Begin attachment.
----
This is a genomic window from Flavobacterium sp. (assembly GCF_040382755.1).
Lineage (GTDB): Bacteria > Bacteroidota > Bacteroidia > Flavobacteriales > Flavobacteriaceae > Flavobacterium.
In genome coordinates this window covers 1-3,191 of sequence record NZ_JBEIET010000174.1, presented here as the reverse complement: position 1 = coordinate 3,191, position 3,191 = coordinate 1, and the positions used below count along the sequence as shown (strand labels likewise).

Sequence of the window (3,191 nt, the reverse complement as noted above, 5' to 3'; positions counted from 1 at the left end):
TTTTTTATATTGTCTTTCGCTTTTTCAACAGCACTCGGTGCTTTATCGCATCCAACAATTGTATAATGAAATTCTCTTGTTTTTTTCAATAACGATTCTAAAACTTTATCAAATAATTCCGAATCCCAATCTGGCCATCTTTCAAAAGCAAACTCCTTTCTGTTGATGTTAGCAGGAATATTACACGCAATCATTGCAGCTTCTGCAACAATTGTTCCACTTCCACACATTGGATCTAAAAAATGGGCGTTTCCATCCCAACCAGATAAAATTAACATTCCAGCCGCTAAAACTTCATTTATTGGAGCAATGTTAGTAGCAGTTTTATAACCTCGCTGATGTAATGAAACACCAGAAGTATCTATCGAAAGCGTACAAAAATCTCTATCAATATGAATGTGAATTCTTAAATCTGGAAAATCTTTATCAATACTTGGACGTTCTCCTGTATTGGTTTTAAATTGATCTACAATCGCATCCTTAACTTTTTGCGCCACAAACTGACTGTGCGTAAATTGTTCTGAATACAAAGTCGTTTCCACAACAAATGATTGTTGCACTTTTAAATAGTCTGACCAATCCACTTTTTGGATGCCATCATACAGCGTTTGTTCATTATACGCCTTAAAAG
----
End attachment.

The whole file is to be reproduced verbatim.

This is a genomic window from Flavobacterium sp. (assembly GCF_040382755.1).
Lineage (GTDB): Bacteria > Bacteroidota > Bacteroidia > Flavobacteriales > Flavobacteriaceae > Flavobacterium.
In genome coordinates this window covers 1-3,191 of sequence record NZ_JBEIET010000174.1, presented here as the reverse complement: position 1 = coordinate 3,191, position 3,191 = coordinate 1, and the positions used below count along the sequence as shown (strand labels likewise).

Sequence of the window (3,191 nt, the reverse complement as noted above, 5' to 3'; positions counted from 1 at the left end):
TTTTTTATATTGTCTTTCGCTTTTTCAACAGCACTCGGTGCTTTATCGCATCCAACAATTGTATAATGAAATTCTCTTGTTTTTTTCAATAACGATTCTAAAACTTTATCAAATAATTCCGAATCCCAATCTGGCCATCTTTCAAAAGCAAACTCCTTTCTGTTGATGTTAGCAGGAATATTACACGCAATCATTGCAGCTTCTGCAACAATTGTTCCACTTCCACACATTGGATCTAAAAAATGGGCGTTTCCATCCCAACCAGATAAAATTAACATTCCAGCCGCTAAAACTTCATTTATTGGAGCAATGTTAGTAGCAGTTTTATAACCTCGCTGATGTAATGAAACACCAGAAGTATCTATCGAAAGCGTACAAAAATCTCTATCAATATGAATGTGAATTCTTAAATCTGGAAAATCTTTATCAATACTTGGACGTTCTCCTGTATTGGTTTTAAATTGATCTACAATCGCATCCTTAACTTTTTGCGCCACAAACTGACTGTGCGTAAATTGTTCTGAATACAAAGTCGTTTCCACAACAAATGATTGTTGCACTTTTAAATAGTCTGACCAATCCACTTTTTGGATGCCATCATACAGCGTTTGTTCATTATACGCCTTAAAAG